Article Text


Effect of acetylator phenotype on efficacy and toxicity of sulphasalazine in rheumatoid arthritis.
  1. T Pullar,
  2. J A Hunter,
  3. H A Capell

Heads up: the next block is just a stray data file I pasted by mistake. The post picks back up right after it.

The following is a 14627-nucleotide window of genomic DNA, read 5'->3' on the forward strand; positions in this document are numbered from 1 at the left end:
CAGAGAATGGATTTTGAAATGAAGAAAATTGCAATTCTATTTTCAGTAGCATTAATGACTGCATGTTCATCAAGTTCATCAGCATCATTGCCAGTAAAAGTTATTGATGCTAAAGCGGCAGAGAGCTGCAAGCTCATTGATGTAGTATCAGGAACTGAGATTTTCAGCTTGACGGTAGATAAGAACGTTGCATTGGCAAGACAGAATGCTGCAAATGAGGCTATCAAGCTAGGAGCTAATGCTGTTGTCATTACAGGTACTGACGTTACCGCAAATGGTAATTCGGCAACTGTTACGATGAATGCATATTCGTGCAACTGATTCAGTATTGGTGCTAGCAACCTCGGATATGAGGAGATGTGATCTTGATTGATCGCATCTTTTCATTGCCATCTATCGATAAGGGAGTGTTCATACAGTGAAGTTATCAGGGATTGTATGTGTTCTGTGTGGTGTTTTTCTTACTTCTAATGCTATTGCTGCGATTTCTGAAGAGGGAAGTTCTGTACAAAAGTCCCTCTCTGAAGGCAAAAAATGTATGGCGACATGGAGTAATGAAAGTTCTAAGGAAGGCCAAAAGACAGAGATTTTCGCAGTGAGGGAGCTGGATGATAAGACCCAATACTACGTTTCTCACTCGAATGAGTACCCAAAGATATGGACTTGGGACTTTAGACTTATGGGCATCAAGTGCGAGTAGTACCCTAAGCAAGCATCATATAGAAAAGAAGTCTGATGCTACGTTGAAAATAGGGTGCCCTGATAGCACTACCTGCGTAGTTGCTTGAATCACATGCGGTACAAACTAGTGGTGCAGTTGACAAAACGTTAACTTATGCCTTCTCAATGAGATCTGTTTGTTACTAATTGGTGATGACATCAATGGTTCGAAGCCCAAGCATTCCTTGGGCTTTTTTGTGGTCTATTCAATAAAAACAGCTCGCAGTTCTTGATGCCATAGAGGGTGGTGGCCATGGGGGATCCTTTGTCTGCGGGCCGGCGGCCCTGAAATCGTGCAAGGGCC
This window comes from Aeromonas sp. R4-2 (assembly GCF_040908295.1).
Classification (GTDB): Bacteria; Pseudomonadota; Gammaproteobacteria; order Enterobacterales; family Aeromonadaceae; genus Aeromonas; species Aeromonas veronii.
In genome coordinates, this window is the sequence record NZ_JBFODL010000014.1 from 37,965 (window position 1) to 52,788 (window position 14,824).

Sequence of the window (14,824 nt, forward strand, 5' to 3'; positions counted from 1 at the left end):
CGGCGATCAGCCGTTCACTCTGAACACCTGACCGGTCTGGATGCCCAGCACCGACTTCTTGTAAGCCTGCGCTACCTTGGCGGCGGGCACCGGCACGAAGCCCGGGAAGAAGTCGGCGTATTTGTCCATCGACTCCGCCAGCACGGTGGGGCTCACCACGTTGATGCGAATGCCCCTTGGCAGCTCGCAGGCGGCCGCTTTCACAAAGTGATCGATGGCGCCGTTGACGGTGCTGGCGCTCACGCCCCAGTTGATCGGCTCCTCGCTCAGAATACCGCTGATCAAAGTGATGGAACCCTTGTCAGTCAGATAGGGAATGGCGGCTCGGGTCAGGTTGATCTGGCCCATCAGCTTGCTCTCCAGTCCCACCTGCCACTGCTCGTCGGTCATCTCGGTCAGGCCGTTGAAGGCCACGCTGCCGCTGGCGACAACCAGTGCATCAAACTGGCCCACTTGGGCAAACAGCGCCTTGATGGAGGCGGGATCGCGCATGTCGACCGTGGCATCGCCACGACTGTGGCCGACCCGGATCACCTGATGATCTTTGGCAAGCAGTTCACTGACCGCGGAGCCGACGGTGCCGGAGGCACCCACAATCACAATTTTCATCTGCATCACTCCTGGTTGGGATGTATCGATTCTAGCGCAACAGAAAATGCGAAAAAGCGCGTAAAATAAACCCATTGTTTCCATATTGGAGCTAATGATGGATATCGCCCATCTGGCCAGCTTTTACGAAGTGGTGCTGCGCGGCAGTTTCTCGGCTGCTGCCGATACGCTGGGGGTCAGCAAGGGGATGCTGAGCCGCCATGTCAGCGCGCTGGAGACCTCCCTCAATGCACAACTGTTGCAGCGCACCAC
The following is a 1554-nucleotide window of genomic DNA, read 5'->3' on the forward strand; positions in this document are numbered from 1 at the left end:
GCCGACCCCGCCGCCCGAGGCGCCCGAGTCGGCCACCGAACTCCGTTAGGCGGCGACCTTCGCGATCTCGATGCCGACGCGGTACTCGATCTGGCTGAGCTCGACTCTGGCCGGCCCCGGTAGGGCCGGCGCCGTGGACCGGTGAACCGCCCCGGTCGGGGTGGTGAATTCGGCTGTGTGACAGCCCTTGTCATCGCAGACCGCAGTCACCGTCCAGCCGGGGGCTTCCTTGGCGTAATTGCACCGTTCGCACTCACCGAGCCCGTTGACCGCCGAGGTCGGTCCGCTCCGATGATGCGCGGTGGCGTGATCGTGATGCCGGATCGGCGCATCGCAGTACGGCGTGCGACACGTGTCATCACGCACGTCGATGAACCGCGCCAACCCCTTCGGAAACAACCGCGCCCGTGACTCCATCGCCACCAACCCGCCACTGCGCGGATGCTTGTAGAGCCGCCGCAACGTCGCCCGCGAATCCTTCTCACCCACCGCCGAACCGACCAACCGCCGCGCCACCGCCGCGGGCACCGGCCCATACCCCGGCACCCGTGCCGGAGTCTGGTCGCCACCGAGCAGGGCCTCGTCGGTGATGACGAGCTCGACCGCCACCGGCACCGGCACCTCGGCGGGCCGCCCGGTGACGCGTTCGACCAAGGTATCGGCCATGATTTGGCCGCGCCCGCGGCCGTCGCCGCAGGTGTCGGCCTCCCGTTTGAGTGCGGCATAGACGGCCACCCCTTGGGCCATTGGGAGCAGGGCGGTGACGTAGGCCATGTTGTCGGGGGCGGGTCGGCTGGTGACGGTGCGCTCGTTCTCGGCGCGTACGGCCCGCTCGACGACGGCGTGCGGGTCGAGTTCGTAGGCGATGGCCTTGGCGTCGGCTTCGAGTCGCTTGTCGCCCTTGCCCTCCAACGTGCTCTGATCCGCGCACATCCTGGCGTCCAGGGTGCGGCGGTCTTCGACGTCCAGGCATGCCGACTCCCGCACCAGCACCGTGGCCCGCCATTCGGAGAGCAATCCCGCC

A group of 54 patients with rheumatoid arthritis (31 fast, 23 slow acetylators) treated with sulphasalazine 3 g/day were studied retrospectively. At 24 weeks no difference in the efficacy of the drug could be shown between fast and slow acetylators. In a second prospective study 40 fast acetylators were allocated to 3 g/day and 20 slow acetylators to 1.5 g/day. At 24 weeks marked improvement was seen in the fast acetylators given high dose but not the slow acetylators given low dose. It was also noted in this study that the usual ratio of fast : slow acetylators was reversed, and there is some suggestion that fast acetylators may be predisposed to more severe rheumatoid arthritis. The toxicity pattern in a total of 149 patients (83 fast, 66 slow acetylators) was also studied. Significantly more slow acetylators stopped treatment because of nausea or vomiting, or both, but serious toxicity was not confined to either group. Acetylator phenotype therefore appears important in determining the incidence of nausea and/or vomiting associated with sulphasalazine therapy in patients with rheumatoid arthritis but has no effect on the occurrence of potentially serious toxicity or efficacy. Thus prior measurement of acetylator phenotype in patients with rheumatoid arthritis confers little practical benefit in their management.

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